I grew up saying grace with my family before every dinner. We would hold hands and pray and at the end we would squeeze whomever’s hands we were holding three times, representing the three words “I love you.” (If you have siblings, you might guess that I didn’t always squeeze my sister’s hand!) This simple tradition has meant enough to me that I have taught it to every child I have cared for since. My sisters continue to do the same with their families.
I love lighting a candle and saying a blessing before starting a meal. I think it helps bring us all together for a moment of silence and communion before sharing our meal together. Taking that time to calm our nervous and digestive systems also helps us relax, slow down and promotes healthy digestion.
I have found this moment before a meal to be a great time to read poetry and little short stories that relate to the seasons, the weather and special occasions. We have special poems and songs for spring, rainy weather, snow, birthdays and gardening. In this way, we also take time to honor the cycle of seasons. I collect these little poems, along with standard blessings and keep some in a little notebook. We also have a few books that we bring out on occasion that have well-loved poems. For a long time, we read a page from Barbara Helen Berger’s book Animalia. These little rituals mean so much to children.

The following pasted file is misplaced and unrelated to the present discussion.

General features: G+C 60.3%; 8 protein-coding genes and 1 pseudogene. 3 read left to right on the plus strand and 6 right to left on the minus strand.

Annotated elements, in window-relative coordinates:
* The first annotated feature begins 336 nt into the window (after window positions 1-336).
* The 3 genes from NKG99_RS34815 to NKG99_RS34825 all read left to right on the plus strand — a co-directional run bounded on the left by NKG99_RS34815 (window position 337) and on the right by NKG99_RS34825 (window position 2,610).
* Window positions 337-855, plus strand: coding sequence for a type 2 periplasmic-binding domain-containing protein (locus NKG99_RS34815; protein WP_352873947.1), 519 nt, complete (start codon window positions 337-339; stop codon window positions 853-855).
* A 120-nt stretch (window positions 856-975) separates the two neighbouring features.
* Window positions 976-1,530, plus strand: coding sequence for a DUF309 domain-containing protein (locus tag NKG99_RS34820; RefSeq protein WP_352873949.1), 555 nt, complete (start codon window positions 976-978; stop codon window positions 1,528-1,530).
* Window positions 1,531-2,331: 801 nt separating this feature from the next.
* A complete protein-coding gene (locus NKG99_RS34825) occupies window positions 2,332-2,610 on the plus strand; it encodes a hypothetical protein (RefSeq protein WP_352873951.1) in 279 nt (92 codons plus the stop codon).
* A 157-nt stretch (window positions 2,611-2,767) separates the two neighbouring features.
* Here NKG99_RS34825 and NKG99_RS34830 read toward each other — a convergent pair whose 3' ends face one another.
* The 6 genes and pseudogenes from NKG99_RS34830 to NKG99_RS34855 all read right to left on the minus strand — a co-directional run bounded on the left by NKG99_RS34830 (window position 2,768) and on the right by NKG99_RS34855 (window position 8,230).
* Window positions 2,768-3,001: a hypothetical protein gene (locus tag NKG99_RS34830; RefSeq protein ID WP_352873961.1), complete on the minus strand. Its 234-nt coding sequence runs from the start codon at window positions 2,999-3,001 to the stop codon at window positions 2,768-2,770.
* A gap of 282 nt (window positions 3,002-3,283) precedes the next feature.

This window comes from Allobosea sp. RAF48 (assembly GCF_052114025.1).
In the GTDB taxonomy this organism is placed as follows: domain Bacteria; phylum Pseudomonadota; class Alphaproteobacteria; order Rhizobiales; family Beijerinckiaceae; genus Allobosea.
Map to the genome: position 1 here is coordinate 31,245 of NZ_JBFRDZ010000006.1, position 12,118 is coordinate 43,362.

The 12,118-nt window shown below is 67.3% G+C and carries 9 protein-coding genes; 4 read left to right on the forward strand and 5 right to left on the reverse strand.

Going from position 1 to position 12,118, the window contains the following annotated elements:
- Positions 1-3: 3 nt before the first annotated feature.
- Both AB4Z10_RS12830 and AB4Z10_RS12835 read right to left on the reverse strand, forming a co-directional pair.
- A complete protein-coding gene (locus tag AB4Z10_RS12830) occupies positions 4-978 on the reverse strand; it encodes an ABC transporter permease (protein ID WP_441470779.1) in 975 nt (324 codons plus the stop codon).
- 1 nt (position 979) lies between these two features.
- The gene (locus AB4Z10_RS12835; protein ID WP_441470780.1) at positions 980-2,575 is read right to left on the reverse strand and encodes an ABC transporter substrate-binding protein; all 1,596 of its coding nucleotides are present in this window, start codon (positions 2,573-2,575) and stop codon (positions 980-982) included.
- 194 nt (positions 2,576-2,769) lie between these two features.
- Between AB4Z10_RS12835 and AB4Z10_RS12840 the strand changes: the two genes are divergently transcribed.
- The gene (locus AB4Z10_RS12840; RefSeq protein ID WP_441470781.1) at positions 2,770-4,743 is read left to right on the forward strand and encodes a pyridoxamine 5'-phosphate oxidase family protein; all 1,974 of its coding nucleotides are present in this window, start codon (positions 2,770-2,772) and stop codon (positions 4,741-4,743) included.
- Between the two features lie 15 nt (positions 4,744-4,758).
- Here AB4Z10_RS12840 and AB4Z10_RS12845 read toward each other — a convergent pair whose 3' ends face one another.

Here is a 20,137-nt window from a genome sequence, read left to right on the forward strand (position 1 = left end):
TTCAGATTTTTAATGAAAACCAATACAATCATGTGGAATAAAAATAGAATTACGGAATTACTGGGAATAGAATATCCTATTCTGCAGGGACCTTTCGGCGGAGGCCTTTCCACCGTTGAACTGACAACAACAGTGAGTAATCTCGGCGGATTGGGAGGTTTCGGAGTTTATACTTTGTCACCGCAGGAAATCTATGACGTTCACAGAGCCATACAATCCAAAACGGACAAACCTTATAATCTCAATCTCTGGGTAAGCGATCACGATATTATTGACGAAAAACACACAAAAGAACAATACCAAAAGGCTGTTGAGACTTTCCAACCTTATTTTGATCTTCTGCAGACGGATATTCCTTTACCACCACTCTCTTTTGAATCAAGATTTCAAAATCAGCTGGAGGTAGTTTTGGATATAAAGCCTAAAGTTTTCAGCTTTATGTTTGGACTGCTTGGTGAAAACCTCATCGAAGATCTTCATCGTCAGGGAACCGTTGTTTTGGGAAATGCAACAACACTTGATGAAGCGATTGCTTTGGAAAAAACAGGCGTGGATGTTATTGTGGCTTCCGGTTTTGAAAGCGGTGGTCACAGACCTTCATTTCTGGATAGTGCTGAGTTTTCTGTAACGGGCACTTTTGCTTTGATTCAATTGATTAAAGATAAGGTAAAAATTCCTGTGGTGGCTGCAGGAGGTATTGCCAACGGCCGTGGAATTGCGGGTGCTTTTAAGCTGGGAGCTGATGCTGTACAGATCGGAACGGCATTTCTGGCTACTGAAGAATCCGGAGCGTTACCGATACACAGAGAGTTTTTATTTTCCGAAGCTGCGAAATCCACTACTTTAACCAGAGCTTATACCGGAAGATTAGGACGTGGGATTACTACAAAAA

Here are some of my favorite meal blessings and poems. In general, we say the blessing or read a poem and then say “blessings on our family and friends.” Then there is a little time where we can all add our own personal blessings if we want, like “blessings on the cat” or “blessings on the seeds we just planted” or “blessings on the mail carrier.” Most of the blessings I learned through my connection to Waldorf Education. The only one I was able to find the author of is the piece from Shakespeare.
Earth who gives to us this food,
Sun who makes it rip and good,
Dear Earth, dear Sun,
By you we live,
Our loving thanks,
To you we give.
Now join your hands, and with your hands your hearts. -Shakespeare
The seed and root beneath the Earth,
the willful, growing shoot…
the hopeful bud, flowering blossom
turned to glowing fruit.
We thank the Earth who grew this food
from little bursting seeds,
and the Keeper of the Earth,
whose gifts fulfill our needs.
Blessings on the blossom
Blessings on the fruit
Blessings on the leaves and stems
Blessings on the root.
(This has a tune that goes with it, but I wasn’t able to find a link for you.)
A garden’s bounty before us…
We thank the gardener’s hands,
that tilled the earth, that planted seed,
that nurtured the plentiful land.
In the future, I will write a few more posts with some blessings and poems specific to the seasons and special occasions.